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H.R. 3692 (104th): Wetlands Restoration and Improvement Act of 1996

The text of the bill below is as of Jun 20, 1996 (Introduced).

HR 3692 IH


2d Session

H. R. 3692

To promote the restoration, conservation, and enhancement of wetlands through the establishment of a responsible wetlands mitigation banking program.


June 20, 1996

Mr. JONES introduced the following bill; which was referred to the Committee on Transportation and Infrastructure


To promote the restoration, conservation, and enhancement of wetlands through the establishment of a responsible wetlands mitigation banking program.

    Be it enacted by the Senate and House of Representatives of the United States of America in Congress assembled,


    This Act may be cited as the ‘Wetlands Restoration and Improvement Act of 1996’.


    (a) FINDINGS- Congress finds that--

      (1) half of the Nation’s wetlands have been destroyed through a failure to understand and appreciate the important environmental, hydrological, and social functions which wetlands serve, including--

        (A) essential nesting and feeding habitat for waterfowl and other wildlife, including many rare and endangered species;

        (B) fish and shellfish habitat;

        (C) water storage, including natural flood and drought control and aquifer recharge;

        (D) the enhancement of water quality;

        (E) the provision of recreational, educational, and research opportunities; and

        (F) opportunities for aesthetic appreciation;

      (2) much of the Nation’s valuable wetlands have been significantly degraded, thus necessitating that activities that destroy wetlands adhere to a strict mitigation policy that involves sequentially avoiding impacts, minimizing impacts, and compensating for unavoidable impacts;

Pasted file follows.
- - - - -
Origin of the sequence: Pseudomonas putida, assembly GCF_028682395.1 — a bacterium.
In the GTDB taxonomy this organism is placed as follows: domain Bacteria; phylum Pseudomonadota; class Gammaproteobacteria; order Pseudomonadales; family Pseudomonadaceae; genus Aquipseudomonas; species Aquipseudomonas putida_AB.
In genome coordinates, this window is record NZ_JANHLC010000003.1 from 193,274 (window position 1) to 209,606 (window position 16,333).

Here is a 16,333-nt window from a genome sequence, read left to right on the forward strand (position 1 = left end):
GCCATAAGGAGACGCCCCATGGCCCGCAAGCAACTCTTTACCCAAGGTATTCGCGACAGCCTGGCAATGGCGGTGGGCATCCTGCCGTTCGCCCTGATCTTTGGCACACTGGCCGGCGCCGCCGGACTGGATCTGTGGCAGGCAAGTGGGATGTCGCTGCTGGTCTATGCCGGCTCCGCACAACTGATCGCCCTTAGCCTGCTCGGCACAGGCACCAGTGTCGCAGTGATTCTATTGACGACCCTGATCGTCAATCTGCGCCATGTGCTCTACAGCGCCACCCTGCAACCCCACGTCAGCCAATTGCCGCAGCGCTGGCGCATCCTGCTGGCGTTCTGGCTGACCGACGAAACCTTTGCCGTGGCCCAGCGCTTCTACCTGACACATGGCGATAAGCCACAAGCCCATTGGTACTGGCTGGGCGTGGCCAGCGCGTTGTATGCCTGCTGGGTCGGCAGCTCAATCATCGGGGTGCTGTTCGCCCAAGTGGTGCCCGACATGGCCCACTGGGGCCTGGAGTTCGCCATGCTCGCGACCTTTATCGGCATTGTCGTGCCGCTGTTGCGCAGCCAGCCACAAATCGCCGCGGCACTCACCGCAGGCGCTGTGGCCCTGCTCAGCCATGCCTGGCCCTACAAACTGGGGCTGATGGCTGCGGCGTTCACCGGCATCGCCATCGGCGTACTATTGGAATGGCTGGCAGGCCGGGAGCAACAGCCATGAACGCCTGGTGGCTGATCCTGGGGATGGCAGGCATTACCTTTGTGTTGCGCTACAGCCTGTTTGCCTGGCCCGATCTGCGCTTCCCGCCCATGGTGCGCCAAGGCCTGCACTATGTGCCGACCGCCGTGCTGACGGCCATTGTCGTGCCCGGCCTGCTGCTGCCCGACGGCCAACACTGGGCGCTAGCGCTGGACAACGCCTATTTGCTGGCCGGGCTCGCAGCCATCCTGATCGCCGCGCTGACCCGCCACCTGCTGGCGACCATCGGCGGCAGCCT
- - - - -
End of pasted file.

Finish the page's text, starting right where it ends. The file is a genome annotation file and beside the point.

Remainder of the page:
(3) where impacts are unavoidable, wetlands mitigation banking restores, enhances, and in exceptional cases, preserves and creates ecologically significant wetlands and provides for long-term restoration and enhancement of these vital resources;

      (4) wetlands mitigation banking is not only consistent with the important Federal goal of no net loss of wetlands resources but, when conducted within the parameters of a thoughtfully designed regulatory program, contains the procedural safeguards necessary to greatly increase the overall number and quality of wetland resources;

      (5) wetlands mitigation banks can be particularly effective in restoring, enhancing, creating, and preserving the valuable environmental functions of wetlands;

      (6) mitigation banks often provide greater flexibility, reliability, and effectiveness in meeting mitigation requirements than on-site mitigation can and often have significant environmental advantages over haphazardly placed individual mitigation projects, such as--

        (A) maintaining the integrity of a larger aquatic ecosystem by consolidating compensatory mitigation into a single large parcel;

        (B) bringing together financial resources, planning, and scientific expertise not practicable

to bring to many project-specific compensatory mitigation proposals;

        (C) reducing permit processing times and providing more cost-effective compensatory mitigation opportunities for projects that qualify;

        (D) improving regulatory oversight by focusing regulatory agency resources more effectively; and

        (E) contributing towards attainment of the goal of no net loss of the Nation’s wetlands by providing opportunities to compensate for authorized impacts when mitigation might not otherwise be required, appropriate, or practicable;

      (7) wetlands mitigation banking shows considerable promise for preventing and reversing the continuing net loss of wetlands while accommodating desirable economic and community growth and, if implemented on a widespread basis, may result in further progress toward restoring past losses of critical wetlands;

      (8) the absence of Federal enabling legislation impedes the widespread and effective use of wetlands mitigation banking, while encouraging needless regulatory delay, financial uncertainty, and unproductive litigation; and